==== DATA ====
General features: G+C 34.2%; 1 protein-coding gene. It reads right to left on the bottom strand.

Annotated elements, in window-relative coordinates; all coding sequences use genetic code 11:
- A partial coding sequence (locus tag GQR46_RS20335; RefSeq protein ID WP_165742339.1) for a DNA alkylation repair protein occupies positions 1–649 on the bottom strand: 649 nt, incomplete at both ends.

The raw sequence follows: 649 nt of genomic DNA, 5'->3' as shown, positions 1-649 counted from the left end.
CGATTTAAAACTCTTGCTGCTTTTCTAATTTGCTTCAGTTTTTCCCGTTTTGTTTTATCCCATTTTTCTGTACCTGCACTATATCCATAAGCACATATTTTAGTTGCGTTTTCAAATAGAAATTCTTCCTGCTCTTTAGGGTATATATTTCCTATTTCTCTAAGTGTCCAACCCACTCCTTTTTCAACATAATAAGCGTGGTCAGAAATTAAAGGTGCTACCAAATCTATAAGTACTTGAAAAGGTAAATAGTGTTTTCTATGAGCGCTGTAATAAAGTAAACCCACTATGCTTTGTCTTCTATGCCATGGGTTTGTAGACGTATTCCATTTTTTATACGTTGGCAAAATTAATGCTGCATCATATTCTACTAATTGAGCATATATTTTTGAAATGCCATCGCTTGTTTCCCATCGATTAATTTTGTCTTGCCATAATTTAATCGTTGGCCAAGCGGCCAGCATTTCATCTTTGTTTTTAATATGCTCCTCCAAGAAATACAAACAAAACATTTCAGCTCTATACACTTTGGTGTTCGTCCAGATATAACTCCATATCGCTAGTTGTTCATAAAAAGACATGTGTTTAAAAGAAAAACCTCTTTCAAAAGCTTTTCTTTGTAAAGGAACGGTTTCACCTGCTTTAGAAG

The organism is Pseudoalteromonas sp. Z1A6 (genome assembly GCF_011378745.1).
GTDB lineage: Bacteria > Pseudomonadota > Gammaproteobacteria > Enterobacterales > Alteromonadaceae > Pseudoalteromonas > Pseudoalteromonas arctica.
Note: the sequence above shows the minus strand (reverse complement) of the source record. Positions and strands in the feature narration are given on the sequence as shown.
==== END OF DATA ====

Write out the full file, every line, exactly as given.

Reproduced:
General features: G+C 34.2%; 1 protein-coding gene. It reads right to left on the bottom strand.

Annotated elements, in window-relative coordinates; all coding sequences use genetic code 11:
- A partial coding sequence (locus tag GQR46_RS20335; RefSeq protein ID WP_165742339.1) for a DNA alkylation repair protein occupies positions 1–649 on the bottom strand: 649 nt, incomplete at both ends.

The raw sequence follows: 649 nt of genomic DNA, 5'->3' as shown, positions 1-649 counted from the left end.
CGATTTAAAACTCTTGCTGCTTTTCTAATTTGCTTCAGTTTTTCCCGTTTTGTTTTATCCCATTTTTCTGTACCTGCACTATATCCATAAGCACATATTTTAGTTGCGTTTTCAAATAGAAATTCTTCCTGCTCTTTAGGGTATATATTTCCTATTTCTCTAAGTGTCCAACCCACTCCTTTTTCAACATAATAAGCGTGGTCAGAAATTAAAGGTGCTACCAAATCTATAAGTACTTGAAAAGGTAAATAGTGTTTTCTATGAGCGCTGTAATAAAGTAAACCCACTATGCTTTGTCTTCTATGCCATGGGTTTGTAGACGTATTCCATTTTTTATACGTTGGCAAAATTAATGCTGCATCATATTCTACTAATTGAGCATATATTTTTGAAATGCCATCGCTTGTTTCCCATCGATTAATTTTGTCTTGCCATAATTTAATCGTTGGCCAAGCGGCCAGCATTTCATCTTTGTTTTTAATATGCTCCTCCAAGAAATACAAACAAAACATTTCAGCTCTATACACTTTGGTGTTCGTCCAGATATAACTCCATATCGCTAGTTGTTCATAAAAAGACATGTGTTTAAAAGAAAAACCTCTTTCAAAAGCTTTTCTTTGTAAAGGAACGGTTTCACCTGCTTTAGAAG

The organism is Pseudoalteromonas sp. Z1A6 (genome assembly GCF_011378745.1).
GTDB lineage: Bacteria > Pseudomonadota > Gammaproteobacteria > Enterobacterales > Alteromonadaceae > Pseudoalteromonas > Pseudoalteromonas arctica.
Note: the sequence above shows the minus strand (reverse complement) of the source record. Positions and strands in the feature narration are given on the sequence as shown.